It was a tough year for caddies, and not just any caddies. In June, Phil Mickelson split with longtime bagman Jim “Bones” Mackay. Both player and caddie cited the need for “change,” but the move reverberated throughout the game.

    “The fairytale is over,” mused one caddie when told of the high-profile split.

    In the wake of the Lefty/Bones break, Rory McIlroy split with his caddie J.P Fitzgerald, and Jason Day replaced looper/swing coach Colin Swatton on his bag. It all proves yet again that there are only two kinds of caddies, those who have been fired and those who are about to be fired.



    Run for the Rose Cup. Sergio Garcia got the green jacket, a lifetime exemption to the game’s most coveted member-member and a long-awaited major, but Justin Rose took home the slightly less prestigious “Rose Cup.”

    Following a frenzied afternoon at Augusta National in April, Rose lost to Garcia on the first playoff hole, but he won so much more with his honesty and class.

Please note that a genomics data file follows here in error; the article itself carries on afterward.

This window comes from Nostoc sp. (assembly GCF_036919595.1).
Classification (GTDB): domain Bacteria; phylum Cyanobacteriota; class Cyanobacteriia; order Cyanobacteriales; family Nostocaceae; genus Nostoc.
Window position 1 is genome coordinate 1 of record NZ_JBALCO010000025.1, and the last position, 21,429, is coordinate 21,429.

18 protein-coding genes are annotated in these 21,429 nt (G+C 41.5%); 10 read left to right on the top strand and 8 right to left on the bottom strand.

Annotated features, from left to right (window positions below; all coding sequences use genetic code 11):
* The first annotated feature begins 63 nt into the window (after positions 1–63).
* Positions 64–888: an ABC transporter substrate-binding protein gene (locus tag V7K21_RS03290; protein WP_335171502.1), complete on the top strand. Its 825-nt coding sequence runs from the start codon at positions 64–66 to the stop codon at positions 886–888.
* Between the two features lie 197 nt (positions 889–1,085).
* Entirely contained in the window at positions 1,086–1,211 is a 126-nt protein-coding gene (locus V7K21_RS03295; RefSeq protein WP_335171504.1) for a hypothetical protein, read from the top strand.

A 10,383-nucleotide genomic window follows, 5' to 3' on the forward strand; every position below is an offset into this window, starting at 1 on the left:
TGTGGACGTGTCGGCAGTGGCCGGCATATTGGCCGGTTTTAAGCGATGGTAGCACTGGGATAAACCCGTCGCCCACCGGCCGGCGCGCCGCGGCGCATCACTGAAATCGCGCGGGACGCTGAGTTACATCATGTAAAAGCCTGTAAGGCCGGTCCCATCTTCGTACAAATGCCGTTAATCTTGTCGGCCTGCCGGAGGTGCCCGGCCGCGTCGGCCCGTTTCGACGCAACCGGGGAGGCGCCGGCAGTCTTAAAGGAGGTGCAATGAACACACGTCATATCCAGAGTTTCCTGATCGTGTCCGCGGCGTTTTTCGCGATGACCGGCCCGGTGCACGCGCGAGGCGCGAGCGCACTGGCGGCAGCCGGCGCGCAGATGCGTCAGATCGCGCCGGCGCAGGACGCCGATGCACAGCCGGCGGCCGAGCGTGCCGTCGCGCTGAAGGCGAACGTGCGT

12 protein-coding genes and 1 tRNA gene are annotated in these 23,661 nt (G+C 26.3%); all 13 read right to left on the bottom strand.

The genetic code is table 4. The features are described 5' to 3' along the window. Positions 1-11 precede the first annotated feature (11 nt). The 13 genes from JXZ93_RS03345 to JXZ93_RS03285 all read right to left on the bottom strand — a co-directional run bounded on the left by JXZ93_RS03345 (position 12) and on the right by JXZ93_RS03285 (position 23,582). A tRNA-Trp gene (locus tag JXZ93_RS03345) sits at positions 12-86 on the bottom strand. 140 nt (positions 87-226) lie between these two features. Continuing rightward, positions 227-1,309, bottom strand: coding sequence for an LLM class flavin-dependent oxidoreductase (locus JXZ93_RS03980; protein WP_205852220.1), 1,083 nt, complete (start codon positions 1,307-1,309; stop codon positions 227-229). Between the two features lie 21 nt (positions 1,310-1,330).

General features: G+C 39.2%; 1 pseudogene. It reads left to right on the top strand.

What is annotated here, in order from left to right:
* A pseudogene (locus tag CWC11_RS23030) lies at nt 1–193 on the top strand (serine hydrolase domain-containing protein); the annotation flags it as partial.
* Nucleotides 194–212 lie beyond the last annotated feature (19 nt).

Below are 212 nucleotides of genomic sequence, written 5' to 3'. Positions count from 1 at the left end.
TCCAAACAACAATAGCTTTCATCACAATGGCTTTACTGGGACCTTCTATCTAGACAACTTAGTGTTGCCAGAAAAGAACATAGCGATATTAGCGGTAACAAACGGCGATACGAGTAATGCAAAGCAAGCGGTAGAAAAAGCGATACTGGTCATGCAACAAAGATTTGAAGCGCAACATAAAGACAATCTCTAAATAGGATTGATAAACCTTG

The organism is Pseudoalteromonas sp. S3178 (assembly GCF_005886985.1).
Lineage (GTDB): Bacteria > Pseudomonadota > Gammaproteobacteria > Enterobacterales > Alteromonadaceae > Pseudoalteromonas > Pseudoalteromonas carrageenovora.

“You're going to win majors and you're going to lose majors, but you've got to be willing to lose them,” Rose figured following the final round. “You've got to put yourself out there. You've got to hit the top of the leaderboard. There's a lot of pressure out there and if you're not willing to enjoy it, then you're not ready to win these tournaments. I loved it out there.”

    Few have made losing look so dignified and fewer still are as easy to root for.



    Half-Empty Cup. It was the perfect setting, with sweeping views of the Manhattan skyline and the promise of the Tristate masses descending on this fall’s Presidents Cup.

    If only all those rowdy New Yorkers had something to cheer.

    For the sixth time in the last seven matches, the U.S. team rolled to a victory of at least three points. This particular edition was even in danger of ending on Saturday afternoon thanks to a particularly dominant performance by a young American squad led by Steve Stricker.